Punch Brothers

Glasgow, as far as it goes, is never an easy gig. From the slack-armed menace of its poppy-infused youth to the entrenched cynicism of her cirrhotic shuffling classes, the Black Eye of the Clyde has rigorously maintained a long and venerated culture of daring each and every minstrel that washes up on stage to compromise in the slightest their duty of entertainment; rewarding success with a stirring chorus of White Lightning-fume cheers and failure with a bottling in the car park. Any act can be forgiven for shying away from such a challenge, Punch Brothers included. And, from a band whose output The New York Times has termed ‘American country-classical chamber music’, one is unlikely to deduce a predilection for Glasgow’s special brew of vomit, vice and violence. But, through their charm, their panache, and above all their sublime virtuosity, for roughly one hour and 37 minutes the Punch Brothers carried all before them in a thrilling display of passion and talent, adding a feather to their cap and avoiding sutures to the abdomen.

To be sure, the cards were stacked against them. The night’s supporting act, Siobhan Miller, had dutifully cycled through a succession of tuneful but bland ballads, eliciting about as much enthusiasm from the audience as a reading of The Canterbury Tales performed by Anne Widdecombe. A Celtic sing-along elicited only token participation and the audience, whilst seemingly eager for the appearance of the headline act, declined to offer any major signs of emotional investment in the night’s proceedings. Then, after a brief intermission, the Brothers emerged, assumed their places, and…nothing. Frontman Chris Thile informed the audience the problem was a ‘missing gadget’, and turned to consult a stagehand as the auditorium’s tentative anticipation ebbed away. But, in a move that belied their experience, Thile hastily called for a ‘fiddle tune’ and the band abandoned their microphones and assembled at the front of the stage. Playing entirely acoustically the Punch Brothers launched into a tune that was at once delicate in its rawness and stunning in its ability to silence the hall, each audience member straining to hear. At its conclusion the crowd fell into riotous applause, surely spurred by the belief that they had been witness to a rare and special event. From then on, the night was under the total, masterful control of the Punch Brothers.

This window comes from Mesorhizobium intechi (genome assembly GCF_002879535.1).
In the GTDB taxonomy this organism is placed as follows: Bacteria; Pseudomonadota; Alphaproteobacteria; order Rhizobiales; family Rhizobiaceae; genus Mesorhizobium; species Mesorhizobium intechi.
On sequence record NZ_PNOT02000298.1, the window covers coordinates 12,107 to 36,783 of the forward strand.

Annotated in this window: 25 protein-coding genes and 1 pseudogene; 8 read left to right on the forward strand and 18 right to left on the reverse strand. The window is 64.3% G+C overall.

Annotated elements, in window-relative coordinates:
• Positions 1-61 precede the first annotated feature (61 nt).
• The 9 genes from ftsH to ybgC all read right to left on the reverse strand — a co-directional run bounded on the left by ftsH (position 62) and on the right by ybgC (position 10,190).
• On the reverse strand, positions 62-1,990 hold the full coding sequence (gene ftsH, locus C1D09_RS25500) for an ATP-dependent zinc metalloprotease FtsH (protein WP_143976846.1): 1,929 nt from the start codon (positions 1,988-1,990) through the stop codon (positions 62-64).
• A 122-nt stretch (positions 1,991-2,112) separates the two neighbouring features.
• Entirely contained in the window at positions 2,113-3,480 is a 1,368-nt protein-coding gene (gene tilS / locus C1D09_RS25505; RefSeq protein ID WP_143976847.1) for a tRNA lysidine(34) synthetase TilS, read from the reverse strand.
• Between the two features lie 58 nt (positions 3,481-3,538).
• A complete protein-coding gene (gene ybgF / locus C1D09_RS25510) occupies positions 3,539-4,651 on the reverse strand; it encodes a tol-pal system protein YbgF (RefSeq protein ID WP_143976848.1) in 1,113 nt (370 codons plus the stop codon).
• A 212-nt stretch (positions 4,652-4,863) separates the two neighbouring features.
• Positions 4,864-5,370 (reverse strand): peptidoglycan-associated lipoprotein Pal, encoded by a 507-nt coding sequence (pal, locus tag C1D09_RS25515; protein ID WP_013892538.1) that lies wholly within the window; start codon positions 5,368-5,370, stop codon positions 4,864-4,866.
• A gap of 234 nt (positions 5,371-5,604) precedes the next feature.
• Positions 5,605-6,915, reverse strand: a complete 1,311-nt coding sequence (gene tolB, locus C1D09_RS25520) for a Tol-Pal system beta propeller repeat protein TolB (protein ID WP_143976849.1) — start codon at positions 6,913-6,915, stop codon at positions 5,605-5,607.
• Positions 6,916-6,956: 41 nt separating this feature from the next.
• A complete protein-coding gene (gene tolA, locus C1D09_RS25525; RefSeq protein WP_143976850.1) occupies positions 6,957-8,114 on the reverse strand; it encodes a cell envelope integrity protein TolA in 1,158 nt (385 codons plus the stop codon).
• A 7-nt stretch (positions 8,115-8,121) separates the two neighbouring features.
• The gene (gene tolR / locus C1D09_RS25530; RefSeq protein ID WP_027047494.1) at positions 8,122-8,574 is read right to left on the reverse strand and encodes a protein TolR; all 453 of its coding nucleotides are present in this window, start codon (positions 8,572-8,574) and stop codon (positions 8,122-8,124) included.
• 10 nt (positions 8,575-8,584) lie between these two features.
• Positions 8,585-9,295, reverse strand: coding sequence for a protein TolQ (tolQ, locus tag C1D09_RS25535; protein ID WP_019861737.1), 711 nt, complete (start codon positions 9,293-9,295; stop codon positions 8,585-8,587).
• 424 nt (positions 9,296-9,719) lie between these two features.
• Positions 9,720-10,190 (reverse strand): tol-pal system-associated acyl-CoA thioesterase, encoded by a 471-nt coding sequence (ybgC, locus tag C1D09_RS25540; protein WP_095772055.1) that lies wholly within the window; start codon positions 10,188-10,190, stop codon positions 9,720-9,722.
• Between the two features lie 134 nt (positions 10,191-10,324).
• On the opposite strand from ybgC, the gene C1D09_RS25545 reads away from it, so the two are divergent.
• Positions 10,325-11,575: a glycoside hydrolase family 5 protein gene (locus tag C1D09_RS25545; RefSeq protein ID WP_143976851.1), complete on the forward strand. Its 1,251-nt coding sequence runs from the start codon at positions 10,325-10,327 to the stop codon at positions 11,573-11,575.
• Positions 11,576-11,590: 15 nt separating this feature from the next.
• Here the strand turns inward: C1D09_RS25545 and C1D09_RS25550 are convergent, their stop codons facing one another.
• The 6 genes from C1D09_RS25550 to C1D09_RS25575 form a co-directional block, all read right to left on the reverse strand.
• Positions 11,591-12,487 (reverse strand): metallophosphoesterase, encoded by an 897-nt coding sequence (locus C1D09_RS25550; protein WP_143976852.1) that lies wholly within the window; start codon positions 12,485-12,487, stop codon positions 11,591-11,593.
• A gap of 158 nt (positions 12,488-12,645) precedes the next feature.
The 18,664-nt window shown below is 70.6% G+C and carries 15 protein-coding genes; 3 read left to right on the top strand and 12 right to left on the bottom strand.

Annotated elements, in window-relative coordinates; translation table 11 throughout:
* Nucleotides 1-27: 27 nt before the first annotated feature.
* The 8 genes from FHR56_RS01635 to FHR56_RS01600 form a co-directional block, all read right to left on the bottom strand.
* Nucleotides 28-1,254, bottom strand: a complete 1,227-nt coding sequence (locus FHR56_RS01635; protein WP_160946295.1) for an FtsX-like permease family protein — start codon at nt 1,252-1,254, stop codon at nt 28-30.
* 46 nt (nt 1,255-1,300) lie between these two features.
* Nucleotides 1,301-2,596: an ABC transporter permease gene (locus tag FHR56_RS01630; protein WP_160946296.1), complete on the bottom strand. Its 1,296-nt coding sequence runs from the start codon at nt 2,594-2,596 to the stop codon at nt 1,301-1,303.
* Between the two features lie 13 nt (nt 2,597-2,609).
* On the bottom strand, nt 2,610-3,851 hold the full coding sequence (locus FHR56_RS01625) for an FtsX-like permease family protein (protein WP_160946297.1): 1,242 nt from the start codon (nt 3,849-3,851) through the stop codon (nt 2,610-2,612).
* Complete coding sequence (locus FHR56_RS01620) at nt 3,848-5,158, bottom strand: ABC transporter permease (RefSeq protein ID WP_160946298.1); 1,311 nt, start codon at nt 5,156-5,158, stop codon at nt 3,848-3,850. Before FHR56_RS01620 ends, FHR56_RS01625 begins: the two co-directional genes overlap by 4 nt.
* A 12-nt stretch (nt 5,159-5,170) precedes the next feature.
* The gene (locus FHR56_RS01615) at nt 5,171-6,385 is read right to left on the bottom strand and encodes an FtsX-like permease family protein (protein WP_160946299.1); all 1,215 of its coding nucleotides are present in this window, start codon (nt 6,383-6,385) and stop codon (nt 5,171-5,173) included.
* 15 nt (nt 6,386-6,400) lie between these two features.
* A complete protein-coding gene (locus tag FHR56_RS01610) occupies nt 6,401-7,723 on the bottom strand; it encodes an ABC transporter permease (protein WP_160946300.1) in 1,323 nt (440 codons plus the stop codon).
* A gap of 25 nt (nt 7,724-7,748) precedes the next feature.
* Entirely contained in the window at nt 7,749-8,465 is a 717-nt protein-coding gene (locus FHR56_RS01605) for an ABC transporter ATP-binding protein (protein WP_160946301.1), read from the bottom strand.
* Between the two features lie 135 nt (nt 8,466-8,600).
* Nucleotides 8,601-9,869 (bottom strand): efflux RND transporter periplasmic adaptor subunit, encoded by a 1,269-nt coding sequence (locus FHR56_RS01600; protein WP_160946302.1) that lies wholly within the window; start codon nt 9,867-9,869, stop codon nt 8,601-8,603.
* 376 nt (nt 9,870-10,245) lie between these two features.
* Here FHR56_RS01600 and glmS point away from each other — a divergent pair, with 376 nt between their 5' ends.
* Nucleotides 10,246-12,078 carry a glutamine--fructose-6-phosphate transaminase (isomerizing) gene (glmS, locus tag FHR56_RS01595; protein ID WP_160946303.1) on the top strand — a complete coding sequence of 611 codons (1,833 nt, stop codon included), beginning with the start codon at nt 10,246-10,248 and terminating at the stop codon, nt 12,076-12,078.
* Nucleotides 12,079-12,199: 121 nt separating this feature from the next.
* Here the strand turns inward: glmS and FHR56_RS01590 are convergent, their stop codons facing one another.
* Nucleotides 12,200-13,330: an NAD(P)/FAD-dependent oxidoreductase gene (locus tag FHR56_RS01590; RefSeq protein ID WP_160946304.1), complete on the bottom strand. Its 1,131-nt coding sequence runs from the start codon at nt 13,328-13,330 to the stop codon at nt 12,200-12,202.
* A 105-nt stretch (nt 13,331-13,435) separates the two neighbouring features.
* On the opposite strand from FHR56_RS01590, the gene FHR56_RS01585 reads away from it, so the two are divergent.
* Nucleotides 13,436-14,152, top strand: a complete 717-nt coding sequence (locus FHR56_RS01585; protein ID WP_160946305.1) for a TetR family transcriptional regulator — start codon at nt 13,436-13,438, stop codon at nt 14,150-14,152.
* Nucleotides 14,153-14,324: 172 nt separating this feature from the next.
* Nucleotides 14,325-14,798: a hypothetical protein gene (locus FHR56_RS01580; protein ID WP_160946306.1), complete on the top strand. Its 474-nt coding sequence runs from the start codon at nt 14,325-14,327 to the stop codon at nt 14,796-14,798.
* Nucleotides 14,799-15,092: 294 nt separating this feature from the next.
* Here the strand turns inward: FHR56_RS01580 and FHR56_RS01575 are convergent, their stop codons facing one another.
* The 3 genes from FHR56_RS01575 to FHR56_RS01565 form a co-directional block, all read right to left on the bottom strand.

There is little need to proceed song-by-song, detailing an impressive solo here or innovative turnaround there. That is not the essence of live music. Rather, it should be stated that the Punch Brothers amply demonstrated that they are ‘bluegrass’ in the loosest sense of the term, and are a ‘band’ to the fullest possible extent. It is often tempting to view bluegrass/country bands as a vehicle, however well-constructed, for an individual ‘star’. In this instance the figure of Chris Thile may constitute an especially egregious case. A Grammy-winning artist at 16 (adding a second aged 21), a recipient of the MacArthur ‘Genius Grant’ at 30, and the arranger of Bach: Sonatas and Partitas for mandolin;, Thile is to the mandolin what Glenn Gould is to piano, what the USA is to extrajudicial killings, divisive race issues and absurd mascots for fast food chains. But, as the tones and timbres of mandolin, violin, banjo, guitar and double bass were conjured, Debussy, folk standards, experimental compositions (and, perhaps inevitably, Rye Whiskey) one became aware of the equal and essential role played by every member. Throughout each undertaking the Punch Brothers embodied brilliance, working as symbiotic organisms, each element treading in perfectly synchronised harmony along successively more convoluted paths. To studious listeners, this should come as no surprise; bassist Paul Kowert studied under Edgar Meyer while guitarist Chris Eldridge was taught by Tony Rice himself, the others having equally distinguished musical backgrounds.

As the night came to an end, there was pause for more measured contemplation. A smaller, standing venue would have been preferable, more efficiently bottling and reflecting the audience’s energy. The band chose a rather modest song for their encore, and one felt they were all too eager to leave the stage. But, as they say in Glasgow, the best smack is always cut with a bit of frying oil.

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